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App Helps Resolve Personal Injury Claims Efficiently, Without Going to Court

PainWorth researches relevant case law to find comparable judgments, said CEO and co-founder Mike Zouhri.
  • Meg Green
  • June 2021
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PainWorth Personal Injury App

How do you measure someone's pain and suffering in a personal injury case? There's an app for that.

The PainWorth app—available only at—uses technology to find similar personal injury losses, which leads to faster negotiations and settlements without going to court, said Mike Zouhri, CEO and co-founder of PainWorth. Following is an edited transcript of an interview with Zouhri, who shared the personal story behind the app.

Mike Zouhri

Mike Zouhri

What does the PainWorth app do?

The PainWorth app helps claimants directly understand how to manage and ultimately negotiate and settle their personal injury case without the need for expensive middlemen.

What inspired you to launch the app?

In 2019 I was hit by a drunk driver. After several months of hard recovery and processing injuries that will last the rest of my life, I ended up with a personal injury case. After I called the numbers from billboards and radio jingles, I learned that many of the professionals were a little bit exploitative and made me feel like it was impossible to get a fair resolution without their services, which is just not true.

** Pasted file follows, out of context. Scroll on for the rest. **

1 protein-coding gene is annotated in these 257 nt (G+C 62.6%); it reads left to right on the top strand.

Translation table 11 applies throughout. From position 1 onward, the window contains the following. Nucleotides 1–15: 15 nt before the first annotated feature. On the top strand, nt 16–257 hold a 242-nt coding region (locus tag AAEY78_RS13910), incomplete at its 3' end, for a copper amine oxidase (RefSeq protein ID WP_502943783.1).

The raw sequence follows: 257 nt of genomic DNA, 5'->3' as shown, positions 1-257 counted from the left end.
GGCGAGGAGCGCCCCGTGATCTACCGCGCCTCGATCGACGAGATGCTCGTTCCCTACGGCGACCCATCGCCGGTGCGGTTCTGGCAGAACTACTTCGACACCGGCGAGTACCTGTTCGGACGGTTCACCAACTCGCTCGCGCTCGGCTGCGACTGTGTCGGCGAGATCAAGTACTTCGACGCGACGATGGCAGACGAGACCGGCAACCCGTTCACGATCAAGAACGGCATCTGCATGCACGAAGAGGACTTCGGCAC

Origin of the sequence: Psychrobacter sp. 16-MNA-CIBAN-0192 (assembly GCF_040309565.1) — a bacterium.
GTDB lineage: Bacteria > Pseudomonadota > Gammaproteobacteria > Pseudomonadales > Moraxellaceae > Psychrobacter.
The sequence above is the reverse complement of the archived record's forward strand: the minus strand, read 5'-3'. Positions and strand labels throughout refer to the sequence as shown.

How does the app work?

The app works by allowing somebody to specify the types of damages, including bodily injury, they've incurred. The app then takes that information and researches relevant case law and judgments and court decisions … to statistically determine what would happen in the event of proceeding to a court. What would a judgment effectively be?

Once those numbers are known, both parties can mediate or negotiate outside the court system, which saves everybody time and money.

Who uses the app?

The app is currently used by both professionals and claimants. We have helped process over $61 million in claims. The app has only been around about 12 months.

You're based in Canada, but you recently had an acquisition, and you're looking to expand in the U.S. Can you tell us about that?

About 15% to 20% of our users are from the continental United States [but] the app is built for Canadian law and Canadian jurisdiction. We have people who are desperately trying to solve this problem and avoid litigation and frustration, but we weren't serving them.

We found this great company out of California that had a very similar mission. We decided to integrate them into our platform. That means their technology and their team.

We're working on a first jurisdictional launch for the state of Arizona and then expanding to neighboring states.

Meg Green is a senior associate editor. She can be reached at

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